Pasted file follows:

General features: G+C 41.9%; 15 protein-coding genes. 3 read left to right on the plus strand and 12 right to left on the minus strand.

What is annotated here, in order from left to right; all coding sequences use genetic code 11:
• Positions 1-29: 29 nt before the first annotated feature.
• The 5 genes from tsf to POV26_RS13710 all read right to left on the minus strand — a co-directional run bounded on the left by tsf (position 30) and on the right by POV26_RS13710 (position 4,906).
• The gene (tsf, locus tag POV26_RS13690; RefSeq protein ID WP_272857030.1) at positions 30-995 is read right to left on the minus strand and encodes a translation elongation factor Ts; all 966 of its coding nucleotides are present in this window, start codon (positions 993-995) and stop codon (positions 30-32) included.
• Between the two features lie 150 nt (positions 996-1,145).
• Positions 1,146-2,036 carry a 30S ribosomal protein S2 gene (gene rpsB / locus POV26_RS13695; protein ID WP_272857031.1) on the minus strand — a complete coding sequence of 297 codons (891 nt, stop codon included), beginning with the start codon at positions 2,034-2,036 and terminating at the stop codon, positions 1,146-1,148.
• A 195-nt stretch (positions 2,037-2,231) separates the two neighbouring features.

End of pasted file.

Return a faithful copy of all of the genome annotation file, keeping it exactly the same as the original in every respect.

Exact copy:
General features: G+C 41.9%; 15 protein-coding genes. 3 read left to right on the plus strand and 12 right to left on the minus strand.

What is annotated here, in order from left to right; all coding sequences use genetic code 11:
• Positions 1-29: 29 nt before the first annotated feature.
• The 5 genes from tsf to POV26_RS13710 all read right to left on the minus strand — a co-directional run bounded on the left by tsf (position 30) and on the right by POV26_RS13710 (position 4,906).
• The gene (tsf, locus tag POV26_RS13690; RefSeq protein ID WP_272857030.1) at positions 30-995 is read right to left on the minus strand and encodes a translation elongation factor Ts; all 966 of its coding nucleotides are present in this window, start codon (positions 993-995) and stop codon (positions 30-32) included.
• Between the two features lie 150 nt (positions 996-1,145).
• Positions 1,146-2,036 carry a 30S ribosomal protein S2 gene (gene rpsB / locus POV26_RS13695; protein ID WP_272857031.1) on the minus strand — a complete coding sequence of 297 codons (891 nt, stop codon included), beginning with the start codon at positions 2,034-2,036 and terminating at the stop codon, positions 1,146-1,148.
• A 195-nt stretch (positions 2,037-2,231) separates the two neighbouring features.